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Working and caring full time: Chris's story

By EDF | Posted August 09, 2023

We're proud to share a message written by Chris, a member of our very own Disability and Carers Network. At EDF, our employee networks are integral to our inclusive culture, they are open to all and support our people whilst advocating for positive change.

I was asked to share my experiences of being a carer. I hope you find this helpful and maybe if you are a carer too, recognise similar things if you are in a similar position.

Recently I was on a call for the Care Concierge company benefit through Legal & General, and I discovered I had been a carer longer than I thought. This was a real moment of clarity for me, and everything started to make sense.

For nearly three years, I have been caring for my mum, Ann, who is now 88, born in Fulham, London and was brought up during the second world war in the Blitz. The reason I say I have been a carer for longer than I thought is that since needing to do shopping, bathing, cleaning, and managing her home as well as mine, this is what you believe caring is when the person you are caring for is physically unable to do this for themselves. However, I had been doing a lot of the above for my partner Terry for over 15 years before this, however, as he was physically able, I didn’t consider this to be caring.

Caring for my partner, Terry

My Terry had mental health and addiction issues that were not physical, but he was mentally unable to do things such as the above. Also, I never spoke about it to anyone as this comes with a social stigma even though the issues are not your own and you are supporting your loved one. Sadly, Terry died during lockdown 2020 of Cancer at the age of 54, but even through the last few months of his illness, when I did need to do the bathing, toilet trips, dressing and getting medication etc., as I was his partner, I still didn’t think this was part of being a carer, just part of what you do in a relationship.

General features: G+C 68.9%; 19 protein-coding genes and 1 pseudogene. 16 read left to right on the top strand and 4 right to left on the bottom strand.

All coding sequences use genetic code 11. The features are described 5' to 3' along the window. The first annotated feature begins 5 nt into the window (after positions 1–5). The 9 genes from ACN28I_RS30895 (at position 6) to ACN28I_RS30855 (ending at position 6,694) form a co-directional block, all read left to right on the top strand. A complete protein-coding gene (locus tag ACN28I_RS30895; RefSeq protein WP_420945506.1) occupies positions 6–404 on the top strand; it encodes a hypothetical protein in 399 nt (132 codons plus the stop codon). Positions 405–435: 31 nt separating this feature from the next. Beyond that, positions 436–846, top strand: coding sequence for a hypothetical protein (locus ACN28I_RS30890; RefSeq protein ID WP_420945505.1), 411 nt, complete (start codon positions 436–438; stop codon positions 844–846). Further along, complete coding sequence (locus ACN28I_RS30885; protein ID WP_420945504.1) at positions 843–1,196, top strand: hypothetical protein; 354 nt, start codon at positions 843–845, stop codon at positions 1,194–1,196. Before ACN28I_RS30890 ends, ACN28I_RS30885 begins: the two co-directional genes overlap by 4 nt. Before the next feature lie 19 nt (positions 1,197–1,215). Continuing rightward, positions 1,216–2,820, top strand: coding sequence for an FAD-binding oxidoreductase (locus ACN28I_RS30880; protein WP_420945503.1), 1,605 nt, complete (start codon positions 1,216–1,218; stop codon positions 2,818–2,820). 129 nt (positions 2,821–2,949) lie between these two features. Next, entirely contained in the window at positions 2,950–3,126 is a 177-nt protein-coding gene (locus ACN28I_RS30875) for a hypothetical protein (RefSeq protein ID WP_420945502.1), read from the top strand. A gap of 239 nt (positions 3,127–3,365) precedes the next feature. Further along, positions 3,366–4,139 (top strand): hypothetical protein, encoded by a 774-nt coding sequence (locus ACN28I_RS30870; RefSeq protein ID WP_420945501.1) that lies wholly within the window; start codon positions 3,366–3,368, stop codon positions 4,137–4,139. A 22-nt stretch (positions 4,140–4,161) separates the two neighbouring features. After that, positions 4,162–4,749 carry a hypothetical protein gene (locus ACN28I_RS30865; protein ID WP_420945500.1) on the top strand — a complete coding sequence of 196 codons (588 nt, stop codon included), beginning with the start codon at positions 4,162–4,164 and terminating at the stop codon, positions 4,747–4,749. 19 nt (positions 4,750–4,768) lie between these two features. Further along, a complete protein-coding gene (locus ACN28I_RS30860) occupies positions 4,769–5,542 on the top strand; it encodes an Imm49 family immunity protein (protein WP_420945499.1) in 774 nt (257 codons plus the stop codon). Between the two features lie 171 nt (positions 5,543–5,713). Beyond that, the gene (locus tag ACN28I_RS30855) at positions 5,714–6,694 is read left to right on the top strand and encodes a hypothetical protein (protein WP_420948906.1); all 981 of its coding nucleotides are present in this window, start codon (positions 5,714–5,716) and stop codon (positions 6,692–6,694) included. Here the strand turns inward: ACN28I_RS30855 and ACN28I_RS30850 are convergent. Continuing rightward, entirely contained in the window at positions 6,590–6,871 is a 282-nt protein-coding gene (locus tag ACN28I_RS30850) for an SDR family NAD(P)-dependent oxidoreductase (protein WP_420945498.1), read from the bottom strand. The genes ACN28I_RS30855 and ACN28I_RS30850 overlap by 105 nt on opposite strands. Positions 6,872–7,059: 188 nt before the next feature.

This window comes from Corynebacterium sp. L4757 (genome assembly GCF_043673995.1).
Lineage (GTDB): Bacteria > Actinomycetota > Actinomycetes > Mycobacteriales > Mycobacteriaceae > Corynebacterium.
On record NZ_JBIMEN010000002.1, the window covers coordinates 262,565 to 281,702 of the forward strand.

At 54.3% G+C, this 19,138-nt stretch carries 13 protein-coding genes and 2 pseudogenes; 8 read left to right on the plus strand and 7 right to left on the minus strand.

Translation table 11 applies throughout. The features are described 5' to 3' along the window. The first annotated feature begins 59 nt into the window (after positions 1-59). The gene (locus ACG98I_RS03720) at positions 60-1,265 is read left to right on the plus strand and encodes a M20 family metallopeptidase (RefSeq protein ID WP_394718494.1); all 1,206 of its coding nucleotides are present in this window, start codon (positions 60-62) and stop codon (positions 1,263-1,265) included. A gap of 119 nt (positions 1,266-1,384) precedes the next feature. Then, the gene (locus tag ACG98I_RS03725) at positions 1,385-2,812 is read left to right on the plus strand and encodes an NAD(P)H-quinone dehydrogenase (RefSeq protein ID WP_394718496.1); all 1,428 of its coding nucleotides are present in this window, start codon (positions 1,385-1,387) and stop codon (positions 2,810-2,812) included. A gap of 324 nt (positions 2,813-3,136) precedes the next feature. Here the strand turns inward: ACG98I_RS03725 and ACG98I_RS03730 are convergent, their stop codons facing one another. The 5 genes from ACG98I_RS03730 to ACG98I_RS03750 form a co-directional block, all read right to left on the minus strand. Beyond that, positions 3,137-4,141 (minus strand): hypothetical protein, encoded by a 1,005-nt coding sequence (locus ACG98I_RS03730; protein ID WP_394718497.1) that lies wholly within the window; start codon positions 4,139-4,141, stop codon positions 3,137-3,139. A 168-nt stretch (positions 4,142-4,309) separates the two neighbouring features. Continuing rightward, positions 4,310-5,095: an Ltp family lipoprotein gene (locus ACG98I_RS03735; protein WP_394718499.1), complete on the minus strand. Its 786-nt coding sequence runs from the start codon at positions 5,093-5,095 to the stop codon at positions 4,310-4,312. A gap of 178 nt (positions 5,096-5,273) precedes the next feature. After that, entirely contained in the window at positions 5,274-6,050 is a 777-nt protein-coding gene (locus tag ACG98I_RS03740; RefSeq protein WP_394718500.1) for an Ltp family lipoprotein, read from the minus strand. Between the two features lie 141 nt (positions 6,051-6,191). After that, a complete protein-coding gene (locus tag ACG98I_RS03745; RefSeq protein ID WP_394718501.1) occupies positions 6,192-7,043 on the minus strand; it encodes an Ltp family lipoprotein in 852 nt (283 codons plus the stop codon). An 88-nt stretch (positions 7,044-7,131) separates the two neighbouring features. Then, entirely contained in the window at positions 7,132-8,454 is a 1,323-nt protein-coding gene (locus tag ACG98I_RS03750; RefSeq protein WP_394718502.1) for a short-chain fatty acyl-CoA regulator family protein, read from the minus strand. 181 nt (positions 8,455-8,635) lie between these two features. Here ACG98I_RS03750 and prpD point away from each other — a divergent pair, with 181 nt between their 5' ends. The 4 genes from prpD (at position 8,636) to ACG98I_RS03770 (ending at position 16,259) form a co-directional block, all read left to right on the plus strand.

An employee with their partner

My mum's diagnosis

It was the week of Terry’s funeral that I noticed my mum was ill and she was admitted to hospital. When she came home, the hospital diagnosed Mixed Dementia. Looking back, I can see changes to her behaviour, but at the time, I didn’t realise this was what it could be. If I am honest, those oddities frustrated me when they happened. As soon as I was told why my mum acted like she was, I stopped being frustrated and realised it was her illness. The changes were so subtle in the beginning that they were hard to notice, but one thing I learnt from my Terry was how to get help in the home. When my mum was in hospital, I knew I had to get everything set up in the house in order for her to return and be safe when I was not there.

Once out of the hospital, these things are impossible to organise, and you will end up having to pay for them yourself if you can even get them. I had the Fire Service set up heat sensors in the house, put handrails on both sides of the stairs and all aids such as grab handles, toilet aids walking aids and a key safe. I already had a panic button in place. However, my mum has now forgotten how to use this, sadly. The fire sensors came in handy recently when Mum boiled an egg, forgot about it and was in her bedroom when a group of firemen stormed in her room. If she remembered this happening, I am sure she would have tripped the sensors trick again a few times over. She certainly didn’t mind the interruption.